Scientific Poster presented on September 2021 at the International Parkinson and Movement Disorder Society.
The objective of this study was to investigate the predictability of the placebo response in Parkinson’s disease (PD) subjects participating in a randomized clinical trial (RCT).
The magnitude and the variability of the placebo response have a confounding influence when testing the superiority of active compounds compared to placebo. Identifying covariates associated with this PD placebo response may help mitigate its effect, increase the study power, and result in more optimal RCT design in future studies.
One hundred and four PD subjects were enrolled and received placebo (oral, TID) treatment for three months in a blinded administration. Ninety-four patients completed the study. The placebo response was measured as the change from baseline of the MDS-UPDRS part I, II, III, and IV, IGAC, PGAC, PDQ-39, ESS, and FSS. In addition, the Multidimensional Psychological Questionnaire (MPsQ), a questionnaire designed to assess various psychological traits was administered at baseline.
Linear regressions were fitted to model the placebo response as measured by each endpoint. These models used the baseline values of the endpoints, subjects’ standard demographics, and the results of the MPsQ as covariates. An F-test was used to determine the statistical significance of each model.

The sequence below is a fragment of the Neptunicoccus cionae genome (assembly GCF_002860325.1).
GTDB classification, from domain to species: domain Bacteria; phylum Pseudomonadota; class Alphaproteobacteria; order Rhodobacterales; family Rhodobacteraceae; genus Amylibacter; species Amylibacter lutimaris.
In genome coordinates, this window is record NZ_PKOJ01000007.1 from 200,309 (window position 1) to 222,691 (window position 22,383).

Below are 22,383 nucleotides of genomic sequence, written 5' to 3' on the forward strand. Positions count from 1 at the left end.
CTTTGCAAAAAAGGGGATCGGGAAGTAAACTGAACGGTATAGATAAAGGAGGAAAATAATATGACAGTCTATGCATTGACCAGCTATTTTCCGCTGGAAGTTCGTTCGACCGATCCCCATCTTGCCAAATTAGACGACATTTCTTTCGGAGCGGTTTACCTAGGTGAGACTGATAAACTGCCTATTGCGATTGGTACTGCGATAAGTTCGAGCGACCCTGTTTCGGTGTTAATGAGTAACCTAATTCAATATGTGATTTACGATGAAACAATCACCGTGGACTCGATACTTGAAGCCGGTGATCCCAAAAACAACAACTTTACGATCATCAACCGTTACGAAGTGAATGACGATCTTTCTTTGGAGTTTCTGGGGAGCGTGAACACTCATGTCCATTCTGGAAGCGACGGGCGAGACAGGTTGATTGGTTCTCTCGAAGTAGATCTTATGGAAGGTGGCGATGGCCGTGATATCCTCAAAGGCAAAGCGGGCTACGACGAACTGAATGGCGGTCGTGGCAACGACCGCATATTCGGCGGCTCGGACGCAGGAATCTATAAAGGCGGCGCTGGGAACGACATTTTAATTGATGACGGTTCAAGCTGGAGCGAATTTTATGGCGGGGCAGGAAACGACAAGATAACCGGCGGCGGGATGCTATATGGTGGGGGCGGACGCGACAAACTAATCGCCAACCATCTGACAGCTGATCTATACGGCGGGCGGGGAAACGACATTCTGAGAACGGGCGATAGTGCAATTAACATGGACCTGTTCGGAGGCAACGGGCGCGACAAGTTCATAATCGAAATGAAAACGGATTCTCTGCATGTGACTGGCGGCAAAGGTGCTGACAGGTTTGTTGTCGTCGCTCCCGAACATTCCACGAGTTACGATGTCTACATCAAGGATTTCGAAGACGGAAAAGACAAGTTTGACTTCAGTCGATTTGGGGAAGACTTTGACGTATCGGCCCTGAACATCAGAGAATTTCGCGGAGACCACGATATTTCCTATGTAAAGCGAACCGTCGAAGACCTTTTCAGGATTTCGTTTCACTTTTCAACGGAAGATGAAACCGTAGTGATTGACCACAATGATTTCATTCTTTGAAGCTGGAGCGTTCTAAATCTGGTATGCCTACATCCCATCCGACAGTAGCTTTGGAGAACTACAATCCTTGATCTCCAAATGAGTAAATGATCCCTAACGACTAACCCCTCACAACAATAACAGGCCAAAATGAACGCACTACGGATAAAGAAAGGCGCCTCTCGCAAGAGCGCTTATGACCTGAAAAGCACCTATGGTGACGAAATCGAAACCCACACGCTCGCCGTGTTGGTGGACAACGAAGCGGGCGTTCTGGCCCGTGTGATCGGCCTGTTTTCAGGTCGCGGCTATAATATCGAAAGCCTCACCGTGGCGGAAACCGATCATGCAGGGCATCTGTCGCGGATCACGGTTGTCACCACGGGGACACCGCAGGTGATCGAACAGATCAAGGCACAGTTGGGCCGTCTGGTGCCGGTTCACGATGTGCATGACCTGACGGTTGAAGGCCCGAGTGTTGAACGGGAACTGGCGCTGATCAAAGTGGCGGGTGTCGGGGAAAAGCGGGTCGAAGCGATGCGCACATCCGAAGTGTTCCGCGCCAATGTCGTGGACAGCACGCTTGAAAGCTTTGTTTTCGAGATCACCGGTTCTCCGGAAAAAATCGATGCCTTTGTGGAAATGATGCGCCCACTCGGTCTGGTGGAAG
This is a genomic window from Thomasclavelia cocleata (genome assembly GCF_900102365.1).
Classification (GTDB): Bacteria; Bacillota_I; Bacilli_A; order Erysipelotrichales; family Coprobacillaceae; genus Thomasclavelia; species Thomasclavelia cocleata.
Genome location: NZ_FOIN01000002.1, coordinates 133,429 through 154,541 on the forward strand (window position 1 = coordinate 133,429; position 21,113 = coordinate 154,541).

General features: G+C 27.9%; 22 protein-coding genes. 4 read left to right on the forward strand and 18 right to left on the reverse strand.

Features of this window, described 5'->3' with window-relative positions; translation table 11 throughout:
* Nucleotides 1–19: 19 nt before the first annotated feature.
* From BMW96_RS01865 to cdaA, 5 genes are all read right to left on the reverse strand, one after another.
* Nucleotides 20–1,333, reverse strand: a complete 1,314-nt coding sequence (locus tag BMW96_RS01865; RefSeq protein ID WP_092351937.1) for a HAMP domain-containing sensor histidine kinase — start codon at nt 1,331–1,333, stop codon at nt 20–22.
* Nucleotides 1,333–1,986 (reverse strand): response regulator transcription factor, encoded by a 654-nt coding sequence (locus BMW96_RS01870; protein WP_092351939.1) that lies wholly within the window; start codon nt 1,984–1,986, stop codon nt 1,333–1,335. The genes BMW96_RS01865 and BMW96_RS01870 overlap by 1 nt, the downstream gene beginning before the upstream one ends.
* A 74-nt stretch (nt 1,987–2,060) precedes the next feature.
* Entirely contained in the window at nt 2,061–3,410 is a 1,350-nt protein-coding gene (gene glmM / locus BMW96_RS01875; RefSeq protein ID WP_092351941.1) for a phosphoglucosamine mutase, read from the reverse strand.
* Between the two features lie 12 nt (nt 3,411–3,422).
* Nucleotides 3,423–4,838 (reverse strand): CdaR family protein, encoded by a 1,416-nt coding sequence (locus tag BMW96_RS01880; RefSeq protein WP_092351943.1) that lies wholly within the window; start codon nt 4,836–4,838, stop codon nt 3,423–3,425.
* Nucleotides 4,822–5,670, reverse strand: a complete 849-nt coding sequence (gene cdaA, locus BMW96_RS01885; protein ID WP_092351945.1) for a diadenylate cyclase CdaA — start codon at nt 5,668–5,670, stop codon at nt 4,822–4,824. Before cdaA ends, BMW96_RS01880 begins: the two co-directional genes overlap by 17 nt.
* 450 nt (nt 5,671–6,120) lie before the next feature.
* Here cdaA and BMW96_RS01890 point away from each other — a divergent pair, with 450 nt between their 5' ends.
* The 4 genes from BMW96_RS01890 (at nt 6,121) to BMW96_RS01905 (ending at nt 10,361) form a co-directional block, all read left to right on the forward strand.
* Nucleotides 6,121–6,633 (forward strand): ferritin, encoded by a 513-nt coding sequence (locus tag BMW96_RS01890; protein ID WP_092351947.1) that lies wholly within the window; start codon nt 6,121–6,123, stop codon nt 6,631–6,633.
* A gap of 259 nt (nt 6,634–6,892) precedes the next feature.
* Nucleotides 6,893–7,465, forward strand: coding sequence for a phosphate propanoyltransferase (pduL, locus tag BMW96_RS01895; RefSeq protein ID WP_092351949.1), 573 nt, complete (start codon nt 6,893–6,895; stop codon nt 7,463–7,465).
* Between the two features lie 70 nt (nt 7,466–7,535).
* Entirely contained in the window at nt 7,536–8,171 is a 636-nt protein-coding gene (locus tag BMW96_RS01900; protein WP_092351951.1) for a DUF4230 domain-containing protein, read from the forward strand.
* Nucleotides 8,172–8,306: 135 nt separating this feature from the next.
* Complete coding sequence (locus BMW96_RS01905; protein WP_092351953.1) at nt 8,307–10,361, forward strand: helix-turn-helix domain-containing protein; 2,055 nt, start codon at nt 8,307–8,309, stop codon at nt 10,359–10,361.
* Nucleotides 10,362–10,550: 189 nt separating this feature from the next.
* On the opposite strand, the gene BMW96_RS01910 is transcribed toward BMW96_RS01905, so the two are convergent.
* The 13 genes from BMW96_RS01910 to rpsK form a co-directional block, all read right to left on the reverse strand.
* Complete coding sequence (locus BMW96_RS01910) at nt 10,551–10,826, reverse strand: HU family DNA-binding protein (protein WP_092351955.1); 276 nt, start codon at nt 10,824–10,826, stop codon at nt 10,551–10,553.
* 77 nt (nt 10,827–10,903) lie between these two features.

After three months of daily administration of placebo, the placebo response was small with an average decrease of 1.12 in the MDS-UPDRS part III score. Variability was also observed in the placebo response with only a few significant correlations between the endpoints.
Nevertheless, the models were able to explain between 11.2% and 44.4% of the placebo response variance (adjusted R-squared). These models were statistically significant for eight of the ten endpoints, including the MDS-UPDRS part II, III, and IV. The best performances were observed for the IGAC and PGAC with 44.4% and 43.4%, respectively.
These results demonstrated that it is possible to identify covariates associated with the placebo response in Parkinson’s disease RCTs. These covariates are related to the baseline intensity of the PD and the patient’s psychological traits.
This study is a significant step towards the prediction of the placebo response in Parkinson’s disease RCTs. Such prediction could be used in PD RTCs to improve study designs and decrease the negative impact of the placebo response variability leading to greater study power.